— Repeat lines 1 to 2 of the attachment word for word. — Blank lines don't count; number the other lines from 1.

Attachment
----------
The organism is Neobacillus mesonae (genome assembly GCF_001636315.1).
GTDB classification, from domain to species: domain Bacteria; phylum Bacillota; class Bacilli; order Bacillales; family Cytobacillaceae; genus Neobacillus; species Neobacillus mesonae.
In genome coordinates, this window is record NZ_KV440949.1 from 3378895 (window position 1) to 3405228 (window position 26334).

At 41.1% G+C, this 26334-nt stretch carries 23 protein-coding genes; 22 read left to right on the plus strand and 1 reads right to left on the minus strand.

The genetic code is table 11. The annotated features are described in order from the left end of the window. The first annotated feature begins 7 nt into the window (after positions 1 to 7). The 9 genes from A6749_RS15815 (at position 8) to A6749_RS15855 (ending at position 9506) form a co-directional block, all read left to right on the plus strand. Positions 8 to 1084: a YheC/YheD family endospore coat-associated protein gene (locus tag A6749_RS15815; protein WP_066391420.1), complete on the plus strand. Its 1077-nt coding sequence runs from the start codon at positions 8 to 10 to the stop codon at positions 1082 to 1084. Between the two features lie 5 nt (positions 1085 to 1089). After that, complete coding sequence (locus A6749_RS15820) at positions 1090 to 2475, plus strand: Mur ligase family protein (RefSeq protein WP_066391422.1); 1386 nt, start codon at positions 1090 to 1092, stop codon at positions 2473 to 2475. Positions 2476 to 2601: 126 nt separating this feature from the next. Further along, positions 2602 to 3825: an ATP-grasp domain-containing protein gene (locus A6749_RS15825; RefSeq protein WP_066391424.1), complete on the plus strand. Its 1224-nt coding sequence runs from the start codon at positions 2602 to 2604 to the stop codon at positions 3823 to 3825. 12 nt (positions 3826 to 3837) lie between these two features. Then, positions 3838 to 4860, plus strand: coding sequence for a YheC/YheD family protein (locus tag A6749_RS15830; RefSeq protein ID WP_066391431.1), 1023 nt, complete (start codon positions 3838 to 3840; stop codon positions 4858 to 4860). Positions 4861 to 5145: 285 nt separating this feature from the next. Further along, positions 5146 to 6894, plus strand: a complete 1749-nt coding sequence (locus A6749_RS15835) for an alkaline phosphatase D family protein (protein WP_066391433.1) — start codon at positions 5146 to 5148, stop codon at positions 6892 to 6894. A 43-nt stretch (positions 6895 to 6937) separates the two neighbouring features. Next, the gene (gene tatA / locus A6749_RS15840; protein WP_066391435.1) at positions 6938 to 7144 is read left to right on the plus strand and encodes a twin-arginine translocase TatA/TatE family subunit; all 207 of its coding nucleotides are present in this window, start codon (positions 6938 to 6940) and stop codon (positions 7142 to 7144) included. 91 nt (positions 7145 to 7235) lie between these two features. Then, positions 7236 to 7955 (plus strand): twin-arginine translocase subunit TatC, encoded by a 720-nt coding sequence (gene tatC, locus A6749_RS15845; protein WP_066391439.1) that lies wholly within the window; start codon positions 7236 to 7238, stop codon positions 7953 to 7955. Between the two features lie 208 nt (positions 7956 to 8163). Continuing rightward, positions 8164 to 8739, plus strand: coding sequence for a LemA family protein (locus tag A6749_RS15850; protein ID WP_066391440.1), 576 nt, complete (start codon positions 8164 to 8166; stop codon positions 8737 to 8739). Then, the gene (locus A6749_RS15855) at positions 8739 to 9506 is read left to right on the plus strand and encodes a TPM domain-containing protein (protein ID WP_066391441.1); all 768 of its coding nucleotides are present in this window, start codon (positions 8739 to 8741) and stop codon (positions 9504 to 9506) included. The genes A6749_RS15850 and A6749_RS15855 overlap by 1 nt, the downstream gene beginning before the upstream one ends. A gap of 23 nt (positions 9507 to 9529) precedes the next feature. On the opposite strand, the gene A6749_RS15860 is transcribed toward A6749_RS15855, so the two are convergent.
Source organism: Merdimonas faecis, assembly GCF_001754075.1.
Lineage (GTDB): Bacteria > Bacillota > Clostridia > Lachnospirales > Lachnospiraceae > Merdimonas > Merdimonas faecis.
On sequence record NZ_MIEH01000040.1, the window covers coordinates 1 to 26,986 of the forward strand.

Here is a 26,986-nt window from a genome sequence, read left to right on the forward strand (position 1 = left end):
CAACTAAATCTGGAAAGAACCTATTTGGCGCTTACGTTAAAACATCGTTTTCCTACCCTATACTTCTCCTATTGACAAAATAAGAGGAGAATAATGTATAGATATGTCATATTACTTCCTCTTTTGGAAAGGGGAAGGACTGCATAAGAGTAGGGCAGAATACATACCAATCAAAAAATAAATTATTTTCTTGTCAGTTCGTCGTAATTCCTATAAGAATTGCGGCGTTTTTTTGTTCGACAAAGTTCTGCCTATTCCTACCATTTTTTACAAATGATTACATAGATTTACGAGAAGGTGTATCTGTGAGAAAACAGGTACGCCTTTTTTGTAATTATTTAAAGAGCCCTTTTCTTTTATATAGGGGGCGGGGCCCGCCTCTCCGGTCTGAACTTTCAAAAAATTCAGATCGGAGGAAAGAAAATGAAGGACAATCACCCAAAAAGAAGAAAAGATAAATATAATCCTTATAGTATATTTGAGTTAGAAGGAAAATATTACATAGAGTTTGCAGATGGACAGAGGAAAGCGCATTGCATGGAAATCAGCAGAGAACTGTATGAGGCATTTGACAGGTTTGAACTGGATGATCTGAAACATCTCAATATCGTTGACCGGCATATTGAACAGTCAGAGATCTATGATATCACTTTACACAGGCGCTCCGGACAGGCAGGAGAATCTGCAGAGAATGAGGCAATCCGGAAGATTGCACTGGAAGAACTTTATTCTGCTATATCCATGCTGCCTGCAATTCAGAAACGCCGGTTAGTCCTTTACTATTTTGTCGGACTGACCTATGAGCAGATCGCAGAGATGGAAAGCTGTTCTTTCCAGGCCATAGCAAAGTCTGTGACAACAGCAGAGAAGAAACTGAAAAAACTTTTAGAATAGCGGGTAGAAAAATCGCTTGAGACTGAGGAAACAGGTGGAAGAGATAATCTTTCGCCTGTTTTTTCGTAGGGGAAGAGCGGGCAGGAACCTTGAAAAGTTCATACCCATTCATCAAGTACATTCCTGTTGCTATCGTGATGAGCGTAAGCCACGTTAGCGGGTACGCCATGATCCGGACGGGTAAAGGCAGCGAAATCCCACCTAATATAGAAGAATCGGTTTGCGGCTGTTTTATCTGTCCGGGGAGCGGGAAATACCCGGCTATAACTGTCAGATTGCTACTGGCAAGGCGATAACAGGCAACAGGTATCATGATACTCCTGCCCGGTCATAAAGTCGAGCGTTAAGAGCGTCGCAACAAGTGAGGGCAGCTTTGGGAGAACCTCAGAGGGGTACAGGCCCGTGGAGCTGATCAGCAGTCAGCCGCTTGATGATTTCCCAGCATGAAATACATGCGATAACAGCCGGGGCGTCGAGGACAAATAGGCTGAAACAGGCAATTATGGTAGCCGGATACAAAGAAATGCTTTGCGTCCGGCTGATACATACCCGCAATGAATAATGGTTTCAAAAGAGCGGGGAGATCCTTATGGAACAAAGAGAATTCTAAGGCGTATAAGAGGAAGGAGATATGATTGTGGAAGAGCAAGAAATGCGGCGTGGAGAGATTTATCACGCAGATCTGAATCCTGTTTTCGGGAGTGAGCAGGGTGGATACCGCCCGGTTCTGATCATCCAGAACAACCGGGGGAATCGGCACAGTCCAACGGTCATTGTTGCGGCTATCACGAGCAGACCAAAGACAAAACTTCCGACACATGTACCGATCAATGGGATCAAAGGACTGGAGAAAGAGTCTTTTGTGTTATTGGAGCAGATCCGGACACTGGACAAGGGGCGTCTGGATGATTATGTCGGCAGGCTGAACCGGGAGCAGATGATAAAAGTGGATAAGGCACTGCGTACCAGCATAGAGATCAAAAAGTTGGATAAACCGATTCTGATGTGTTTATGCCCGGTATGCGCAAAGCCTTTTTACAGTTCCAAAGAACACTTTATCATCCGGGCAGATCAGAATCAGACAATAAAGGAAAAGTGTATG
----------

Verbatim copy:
The organism is Neobacillus mesonae (genome assembly GCF_001636315.1).
GTDB classification, from domain to species: domain Bacteria; phylum Bacillota; class Bacilli; order Bacillales; family Cytobacillaceae; genus Neobacillus; species Neobacillus mesonae.